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Unit 1:
Ch. 1
Ch. 2
Ch. 3
Interlude A
Unit 2:
Ch. 4
Ch. 5
Ch. 6
Ch. 7
Ch. 8
Ch. 9
Interlude B
Unit 3:
Ch. 10
Ch. 11
Ch. 12
Ch. 13
Ch. 14
Ch. 15
Interlude C
Unit 4:
Ch. 16
Ch. 17
Ch. 18
Ch. 19
Interlude D
Unit 5:
Ch. 20
Ch. 21
Ch. 22
Ch. 23
Ch. 24
Ch. 25
Ch. 26
Ch. 27
Ch. 28
Ch. 29
Ch. 30
Interlude E
Unit 6:
Ch. 31
Ch. 32
Interlude F
Unit 7:
Ch. 33
Ch. 34
Ch. 35
Ch. 36
Ch. 37
Ch. 38
Interlude G

» Getting Started » A Guide to the Reading » Tying it all together

Getting Started

Below are a few questions to consider prior to reading Chapter 16. These questions will help guide your exploration and assist you in identifying some of the key concepts presented in this chapter.

  1. What was the name of the ship on which Charles Darwin sailed to the Galapagos islands?
  2. What household item did the American Medical Association tell U.S. consumers to avoid using in 2000?
  3. What do a person’s arm, a whale’s fin, and a bat’s wing all share in common?
  4. What can the fossil record tell us about how the earth’s environments have changed over time? 
  5. What are vestigial organs?
  6. By what amount does the distance between South America and Africa increase each year?
  7. How can computer programs that mimic natural selection help engineers to develop new inventions?

A Guide to the Reading

When exploring the content in Chapter 16 for the first time, the following concepts typically give students the most difficulty. For each concept, one or more references have been identified which may help you gain a better understanding of these potentially problematic areas.

Mechanisms of Evolution

Evolution within a population occurs when individuals possessing certain characteristics survive and reproduce at a higher rate than other individuals.  As described in the chapter, there are two primary means by which this occurs – natural selection and genetic drift.  While both mechanisms result in the evolution of a population, they accomplish this in very distinct ways.  In natural selection, the characteristics that an individual possesses actually contribute to the individual’s survival and rate of reproduction.  Since these characteristics may be inherited, subsequent generations would also possess these characteristics and also have higher survival and reproduction rates.  Over several generations, this would cause the population to change to reflect the abundance of individuals with these favorable characteristics.  In contrast, genetic drift occurs when natural events remove particular groups of individuals with particular characteristics by chance.  As a result, surviving individuals with distinct characteristics go on to reproduce, passing their inheritable characteristics off to the next generation.  The key to understanding the difference between these mechanisms is realizing that in genetic drift, inheritable characteristics play no role in determining survival.  Survival of individuals with particular characteristics occurs solely by chance.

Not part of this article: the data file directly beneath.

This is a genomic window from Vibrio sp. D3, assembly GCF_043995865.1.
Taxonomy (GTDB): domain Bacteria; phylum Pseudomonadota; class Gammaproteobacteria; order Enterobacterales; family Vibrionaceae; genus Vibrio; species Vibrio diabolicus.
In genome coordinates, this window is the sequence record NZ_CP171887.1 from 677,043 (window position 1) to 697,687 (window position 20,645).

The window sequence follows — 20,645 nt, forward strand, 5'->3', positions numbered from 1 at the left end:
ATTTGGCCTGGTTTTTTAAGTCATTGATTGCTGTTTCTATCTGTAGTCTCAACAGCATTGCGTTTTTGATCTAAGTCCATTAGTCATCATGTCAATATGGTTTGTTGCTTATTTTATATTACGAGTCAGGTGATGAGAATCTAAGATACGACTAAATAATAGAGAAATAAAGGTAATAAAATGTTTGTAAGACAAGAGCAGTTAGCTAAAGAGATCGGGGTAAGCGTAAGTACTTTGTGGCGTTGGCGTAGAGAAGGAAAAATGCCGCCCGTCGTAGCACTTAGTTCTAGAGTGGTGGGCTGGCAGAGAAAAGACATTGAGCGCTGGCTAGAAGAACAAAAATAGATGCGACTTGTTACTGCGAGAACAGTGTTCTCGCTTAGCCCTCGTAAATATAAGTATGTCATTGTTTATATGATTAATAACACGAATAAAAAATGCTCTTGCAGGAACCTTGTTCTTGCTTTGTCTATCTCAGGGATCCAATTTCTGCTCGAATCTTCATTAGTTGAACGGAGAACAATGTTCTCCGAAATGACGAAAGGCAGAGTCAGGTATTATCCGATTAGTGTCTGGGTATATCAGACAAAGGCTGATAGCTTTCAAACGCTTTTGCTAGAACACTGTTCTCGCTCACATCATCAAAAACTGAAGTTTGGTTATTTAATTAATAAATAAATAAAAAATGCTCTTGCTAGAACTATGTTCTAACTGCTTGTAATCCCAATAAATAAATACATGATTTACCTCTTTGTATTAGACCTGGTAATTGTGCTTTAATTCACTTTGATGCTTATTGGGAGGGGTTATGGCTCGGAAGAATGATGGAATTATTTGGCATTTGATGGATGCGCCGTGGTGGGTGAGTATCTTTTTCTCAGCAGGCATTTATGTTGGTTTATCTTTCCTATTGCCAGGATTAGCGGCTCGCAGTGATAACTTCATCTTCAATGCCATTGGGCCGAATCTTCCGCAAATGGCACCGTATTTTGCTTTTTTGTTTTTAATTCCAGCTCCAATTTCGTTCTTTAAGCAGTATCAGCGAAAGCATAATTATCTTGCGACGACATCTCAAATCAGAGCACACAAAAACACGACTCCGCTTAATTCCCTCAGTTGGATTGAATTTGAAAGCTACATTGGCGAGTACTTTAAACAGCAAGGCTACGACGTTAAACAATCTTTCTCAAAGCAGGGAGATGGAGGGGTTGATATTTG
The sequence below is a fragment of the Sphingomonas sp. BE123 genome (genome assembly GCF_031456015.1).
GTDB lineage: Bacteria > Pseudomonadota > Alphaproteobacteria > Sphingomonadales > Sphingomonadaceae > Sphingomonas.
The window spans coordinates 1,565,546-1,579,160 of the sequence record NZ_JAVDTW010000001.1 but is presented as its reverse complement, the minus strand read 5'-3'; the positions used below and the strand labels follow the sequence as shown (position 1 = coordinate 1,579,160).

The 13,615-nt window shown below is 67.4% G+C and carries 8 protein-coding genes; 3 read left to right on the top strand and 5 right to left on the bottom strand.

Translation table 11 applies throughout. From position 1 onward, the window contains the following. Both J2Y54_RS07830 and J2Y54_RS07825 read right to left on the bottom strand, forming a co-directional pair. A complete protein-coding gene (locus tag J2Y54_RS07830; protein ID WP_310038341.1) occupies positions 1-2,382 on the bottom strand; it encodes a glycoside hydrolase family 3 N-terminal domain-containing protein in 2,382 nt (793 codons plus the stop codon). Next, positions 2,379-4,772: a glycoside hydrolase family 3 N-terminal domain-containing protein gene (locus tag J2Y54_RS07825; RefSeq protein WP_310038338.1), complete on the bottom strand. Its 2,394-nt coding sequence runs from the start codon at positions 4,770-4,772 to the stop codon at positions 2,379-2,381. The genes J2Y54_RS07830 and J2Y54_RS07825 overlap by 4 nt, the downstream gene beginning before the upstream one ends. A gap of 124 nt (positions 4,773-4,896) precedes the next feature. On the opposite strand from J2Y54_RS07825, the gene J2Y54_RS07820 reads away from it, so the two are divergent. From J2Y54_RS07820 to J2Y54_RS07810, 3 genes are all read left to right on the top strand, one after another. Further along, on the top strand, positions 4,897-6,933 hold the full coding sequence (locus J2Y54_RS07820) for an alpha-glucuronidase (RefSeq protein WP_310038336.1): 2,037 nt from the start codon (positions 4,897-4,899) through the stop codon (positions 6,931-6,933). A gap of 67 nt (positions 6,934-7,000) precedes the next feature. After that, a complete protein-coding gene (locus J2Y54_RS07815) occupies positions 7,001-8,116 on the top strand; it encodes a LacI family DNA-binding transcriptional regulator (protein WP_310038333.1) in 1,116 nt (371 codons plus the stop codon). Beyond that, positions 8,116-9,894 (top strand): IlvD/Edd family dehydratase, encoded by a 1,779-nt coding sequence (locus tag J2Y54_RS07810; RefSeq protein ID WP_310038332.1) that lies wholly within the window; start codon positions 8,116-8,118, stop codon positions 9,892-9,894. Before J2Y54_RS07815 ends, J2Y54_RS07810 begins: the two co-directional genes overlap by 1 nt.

For more information on this concept, be sure to focus on:

  • Section 16.2, Mechanisms of Evolution
  • Figure 16.2, Natural Selection at Work
  • Figure 16.3, Genetic Drift

Shared Characteristics

As discussed in the chapter, different species may share many characteristics.  Features that are shared between organisms that have a common ancestor are called homologous.  A good example would include the opposable thumbs shared between the great apes and humans.  These two groups of organisms shared a recent common ancestor who likely also had this distinguishing feature.  Analogous features, in contrast, appear when different groups of organisms develop similar characteristics separately through natural selection as a result of similar environmental pressures.  This process is referred to as convergent evolution.  The example provided in the text indicates that the features shared between the distantly related organisms sharks and dolphins (such as large dorsal fins) would have evolved through convergent evolution.  As a result, these features would be considered analogous. 

For more information on this concept, be sure to focus on:

  • In Section 16.3, Organisms share characteristics due to common descent
  • Figure 16.4, Shared Characteristics
  • Figure 16.5, The Power of Natural Selection

Tying it all together

Several concepts presented in this chapter build upon concepts presented in previous chapters and are also revisited and discussed in greater detail in subsequent chapters, including:

Evolutionary Trees and Branching

  • Chapter 2 – Section 2.2, Using Evolutionary Trees to Predict the Biology of Organisms

Genes and Alleles

  • Chapter 10 – Section 10.3, Basic Patterns of Inheritance\

Evolution of Populations

  • Chapter 17 – Section 17.3, Four Mechanisms Can Cause Populations to Evolve


  • Chapter 17 – Section 17.4, Mutation: The Random Production of New Alleles

Genetic Drift

  • Chapter 17 – Section 17.6, Genetic Drift: The Effects of Chance

Natural Selection

  • Chapter 17 – Section 17.7, Natural Selection: The Effects of Advantageous Alleles

Using the Fossil Record to Determine Evolutionary Relationships

  • Chapter 19 – Section 19.1, The Fossil Record: A Guide to the Past

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